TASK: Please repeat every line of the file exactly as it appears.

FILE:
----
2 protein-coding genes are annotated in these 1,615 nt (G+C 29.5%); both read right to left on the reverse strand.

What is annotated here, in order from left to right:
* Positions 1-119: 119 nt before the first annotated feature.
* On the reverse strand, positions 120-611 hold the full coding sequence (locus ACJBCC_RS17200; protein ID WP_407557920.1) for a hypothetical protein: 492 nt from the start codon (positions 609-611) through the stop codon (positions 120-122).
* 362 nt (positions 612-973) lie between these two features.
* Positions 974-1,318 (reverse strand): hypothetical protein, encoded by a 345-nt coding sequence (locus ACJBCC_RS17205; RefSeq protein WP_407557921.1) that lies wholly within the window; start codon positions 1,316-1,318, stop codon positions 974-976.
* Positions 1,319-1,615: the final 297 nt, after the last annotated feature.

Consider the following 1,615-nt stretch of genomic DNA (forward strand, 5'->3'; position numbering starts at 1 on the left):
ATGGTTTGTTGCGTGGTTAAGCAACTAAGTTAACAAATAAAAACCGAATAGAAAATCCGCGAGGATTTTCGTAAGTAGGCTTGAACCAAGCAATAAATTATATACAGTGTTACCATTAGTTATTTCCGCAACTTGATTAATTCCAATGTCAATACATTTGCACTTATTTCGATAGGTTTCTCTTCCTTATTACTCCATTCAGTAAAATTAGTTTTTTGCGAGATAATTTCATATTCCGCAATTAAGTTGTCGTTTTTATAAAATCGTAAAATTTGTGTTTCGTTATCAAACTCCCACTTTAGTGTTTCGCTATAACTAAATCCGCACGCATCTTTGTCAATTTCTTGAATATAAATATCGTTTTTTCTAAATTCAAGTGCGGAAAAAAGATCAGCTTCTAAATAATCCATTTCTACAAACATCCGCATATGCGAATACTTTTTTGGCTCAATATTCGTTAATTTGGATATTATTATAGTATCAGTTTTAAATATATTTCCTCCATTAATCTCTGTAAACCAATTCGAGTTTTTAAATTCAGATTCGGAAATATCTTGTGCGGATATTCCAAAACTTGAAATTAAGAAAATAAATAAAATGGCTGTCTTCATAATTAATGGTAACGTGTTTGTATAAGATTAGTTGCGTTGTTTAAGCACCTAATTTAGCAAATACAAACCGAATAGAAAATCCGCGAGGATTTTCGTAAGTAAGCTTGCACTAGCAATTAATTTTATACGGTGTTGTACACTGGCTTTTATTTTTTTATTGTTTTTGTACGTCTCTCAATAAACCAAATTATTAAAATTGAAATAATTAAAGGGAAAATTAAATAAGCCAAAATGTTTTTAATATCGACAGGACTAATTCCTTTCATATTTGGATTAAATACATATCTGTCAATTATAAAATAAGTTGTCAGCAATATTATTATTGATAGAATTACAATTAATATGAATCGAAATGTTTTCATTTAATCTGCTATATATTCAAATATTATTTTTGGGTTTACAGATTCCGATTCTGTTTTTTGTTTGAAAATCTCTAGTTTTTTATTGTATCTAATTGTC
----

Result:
2 protein-coding genes are annotated in these 1,615 nt (G+C 29.5%); both read right to left on the reverse strand.

What is annotated here, in order from left to right:
* Positions 1-119: 119 nt before the first annotated feature.
* On the reverse strand, positions 120-611 hold the full coding sequence (locus ACJBCC_RS17200; protein ID WP_407557920.1) for a hypothetical protein: 492 nt from the start codon (positions 609-611) through the stop codon (positions 120-122).
* 362 nt (positions 612-973) lie between these two features.
* Positions 974-1,318 (reverse strand): hypothetical protein, encoded by a 345-nt coding sequence (locus ACJBCC_RS17205; RefSeq protein WP_407557921.1) that lies wholly within the window; start codon positions 1,316-1,318, stop codon positions 974-976.
* Positions 1,319-1,615: the final 297 nt, after the last annotated feature.

Consider the following 1,615-nt stretch of genomic DNA (forward strand, 5'->3'; position numbering starts at 1 on the left):
ATGGTTTGTTGCGTGGTTAAGCAACTAAGTTAACAAATAAAAACCGAATAGAAAATCCGCGAGGATTTTCGTAAGTAGGCTTGAACCAAGCAATAAATTATATACAGTGTTACCATTAGTTATTTCCGCAACTTGATTAATTCCAATGTCAATACATTTGCACTTATTTCGATAGGTTTCTCTTCCTTATTACTCCATTCAGTAAAATTAGTTTTTTGCGAGATAATTTCATATTCCGCAATTAAGTTGTCGTTTTTATAAAATCGTAAAATTTGTGTTTCGTTATCAAACTCCCACTTTAGTGTTTCGCTATAACTAAATCCGCACGCATCTTTGTCAATTTCTTGAATATAAATATCGTTTTTTCTAAATTCAAGTGCGGAAAAAAGATCAGCTTCTAAATAATCCATTTCTACAAACATCCGCATATGCGAATACTTTTTTGGCTCAATATTCGTTAATTTGGATATTATTATAGTATCAGTTTTAAATATATTTCCTCCATTAATCTCTGTAAACCAATTCGAGTTTTTAAATTCAGATTCGGAAATATCTTGTGCGGATATTCCAAAACTTGAAATTAAGAAAATAAATAAAATGGCTGTCTTCATAATTAATGGTAACGTGTTTGTATAAGATTAGTTGCGTTGTTTAAGCACCTAATTTAGCAAATACAAACCGAATAGAAAATCCGCGAGGATTTTCGTAAGTAAGCTTGCACTAGCAATTAATTTTATACGGTGTTGTACACTGGCTTTTATTTTTTTATTGTTTTTGTACGTCTCTCAATAAACCAAATTATTAAAATTGAAATAATTAAAGGGAAAATTAAATAAGCCAAAATGTTTTTAATATCGACAGGACTAATTCCTTTCATATTTGGATTAAATACATATCTGTCAATTATAAAATAAGTTGTCAGCAATATTATTATTGATAGAATTACAATTAATATGAATCGAAATGTTTTCATTTAATCTGCTATATATTCAAATATTATTTTTGGGTTTACAGATTCCGATTCTGTTTTTTGTTTGAAAATCTCTAGTTTTTTATTGTATCTAATTGTC